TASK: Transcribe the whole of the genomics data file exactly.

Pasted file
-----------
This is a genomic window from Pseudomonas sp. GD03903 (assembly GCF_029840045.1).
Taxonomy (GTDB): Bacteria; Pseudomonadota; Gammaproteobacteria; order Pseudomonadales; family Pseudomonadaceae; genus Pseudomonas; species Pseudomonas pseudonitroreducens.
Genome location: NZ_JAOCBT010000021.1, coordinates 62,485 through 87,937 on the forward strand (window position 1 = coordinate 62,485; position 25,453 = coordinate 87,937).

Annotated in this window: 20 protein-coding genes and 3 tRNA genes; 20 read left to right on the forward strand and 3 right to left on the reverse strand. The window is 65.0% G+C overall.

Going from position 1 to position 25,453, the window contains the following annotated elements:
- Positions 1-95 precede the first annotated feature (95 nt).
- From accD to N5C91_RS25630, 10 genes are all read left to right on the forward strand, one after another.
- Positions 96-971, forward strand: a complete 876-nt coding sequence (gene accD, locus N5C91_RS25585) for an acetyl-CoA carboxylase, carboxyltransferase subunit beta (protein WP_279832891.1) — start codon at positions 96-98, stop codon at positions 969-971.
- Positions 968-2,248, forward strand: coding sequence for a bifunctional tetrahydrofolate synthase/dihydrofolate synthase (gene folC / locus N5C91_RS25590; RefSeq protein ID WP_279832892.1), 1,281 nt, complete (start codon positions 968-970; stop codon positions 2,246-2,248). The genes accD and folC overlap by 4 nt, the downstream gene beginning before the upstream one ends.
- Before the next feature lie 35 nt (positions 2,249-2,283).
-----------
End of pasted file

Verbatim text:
This is a genomic window from Pseudomonas sp. GD03903 (assembly GCF_029840045.1).
Taxonomy (GTDB): Bacteria; Pseudomonadota; Gammaproteobacteria; order Pseudomonadales; family Pseudomonadaceae; genus Pseudomonas; species Pseudomonas pseudonitroreducens.
Genome location: NZ_JAOCBT010000021.1, coordinates 62,485 through 87,937 on the forward strand (window position 1 = coordinate 62,485; position 25,453 = coordinate 87,937).

Annotated in this window: 20 protein-coding genes and 3 tRNA genes; 20 read left to right on the forward strand and 3 right to left on the reverse strand. The window is 65.0% G+C overall.

Going from position 1 to position 25,453, the window contains the following annotated elements:
- Positions 1-95 precede the first annotated feature (95 nt).
- From accD to N5C91_RS25630, 10 genes are all read left to right on the forward strand, one after another.
- Positions 96-971, forward strand: a complete 876-nt coding sequence (gene accD, locus N5C91_RS25585) for an acetyl-CoA carboxylase, carboxyltransferase subunit beta (protein WP_279832891.1) — start codon at positions 96-98, stop codon at positions 969-971.
- Positions 968-2,248, forward strand: coding sequence for a bifunctional tetrahydrofolate synthase/dihydrofolate synthase (gene folC / locus N5C91_RS25590; RefSeq protein ID WP_279832892.1), 1,281 nt, complete (start codon positions 968-970; stop codon positions 2,246-2,248). The genes accD and folC overlap by 4 nt, the downstream gene beginning before the upstream one ends.
- Before the next feature lie 35 nt (positions 2,249-2,283).